Saudi Arabian crown prince Nayef Bin Abd Al-Aziz, designated heir to King Abdullah Bin Abd Al-Aziz, died Saturday in Geneva, where he was receiving medical treatment. Nayef, 78, headed the country’s ministry of interior and was deputy premier in the royal cabinet. He was named crown prince last year.

President Barack Obama expressed “great regret” at the death of the crown prince, and praised his “leadership [under which] the United States and Saudi Arabia developed a strong and effective partnership in the fight against terrorism.” Vice President Joe Biden said that he was “saddened” by the news, and had “looked forward to welcoming [Nayef] to the United States.”

It is doubtful that Obama’s and Biden’s declarations of mourning, however perfunctory they may have been, were shared by many Saudi social reformers, who viewed Nayef with considerable fear, and may be glad to have seen the last of him. Saudi subjects considered him the leader of retrograde forces in the country and spoke with anxiety about the prospect of him gaining power after King Abdullah.

Nayef was mainly known for his intransigence regarding the strict moral and political controls based on the doctrines of the ultrafundamentalist Wahhabi sect, the official Saudi interpretation of Islam. In repudiating changes to the Saudi social order, Nayef was infamous for his 2003 comment, “What we won by the sword we will keep by the sword.” He rejected proposals for elected institutions and blocked women from participating in the limited 2005 Saudi municipal polls.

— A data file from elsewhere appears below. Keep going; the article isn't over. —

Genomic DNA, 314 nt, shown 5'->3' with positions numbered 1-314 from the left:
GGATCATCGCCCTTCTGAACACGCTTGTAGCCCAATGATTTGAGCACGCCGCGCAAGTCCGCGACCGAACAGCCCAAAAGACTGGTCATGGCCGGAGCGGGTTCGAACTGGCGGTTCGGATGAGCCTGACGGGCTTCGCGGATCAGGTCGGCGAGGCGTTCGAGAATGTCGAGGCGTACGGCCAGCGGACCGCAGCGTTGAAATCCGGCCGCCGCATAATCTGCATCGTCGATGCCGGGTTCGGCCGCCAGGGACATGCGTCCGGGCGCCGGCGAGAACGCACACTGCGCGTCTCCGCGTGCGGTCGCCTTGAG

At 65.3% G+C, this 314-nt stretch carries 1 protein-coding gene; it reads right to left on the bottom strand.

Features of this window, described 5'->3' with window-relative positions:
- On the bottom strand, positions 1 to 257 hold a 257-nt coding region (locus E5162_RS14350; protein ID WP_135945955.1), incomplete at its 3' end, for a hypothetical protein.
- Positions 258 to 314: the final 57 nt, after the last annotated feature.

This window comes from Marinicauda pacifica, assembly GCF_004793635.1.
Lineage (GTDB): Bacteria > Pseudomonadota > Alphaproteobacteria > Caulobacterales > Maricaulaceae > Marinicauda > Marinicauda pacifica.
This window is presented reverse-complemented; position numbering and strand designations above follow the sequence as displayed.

Nayef had also pushed back on more recent gestures by King Abdullah to modernize Saudi Arabia. Last December, Nayef hosted a conference on “Salafism” – a common camouflage term for Wahhabism – at which Saudi religious exponents of the interpretation endorsed Nayef’s posture that Wahhabi ideology would remain the foundation of governance. The event was interpreted by Saudi-watchers as a counter to King Abdullah’s simultaneous announcement that women would enjoy the right to compete and vote in limited elections scheduled for 2015, without requiring permission from a male family member as a “guardian” or mehram.

In the aftermath of the attacks against America on September 11, 2001, Nayef won notoriety for blaming the terrorist assault on “the Jews.” Once al Qaeda’s responsibility for 9/11 could no longer be denied, Nayef assumed a conciliatory attitude toward terrorists, placing them in a rehabilitation program intended to teach them the incorrectness of their extremist views and reintroduce them to society. This excessively benign posture persisted even after an unsuccessful attempt by a Yemen-based al Qaeda operative to kill Nayef’s son and an assistant in anti-terrorism activities, Muhammad Bin Nayef Bin Abd Al-Aziz, in 2009.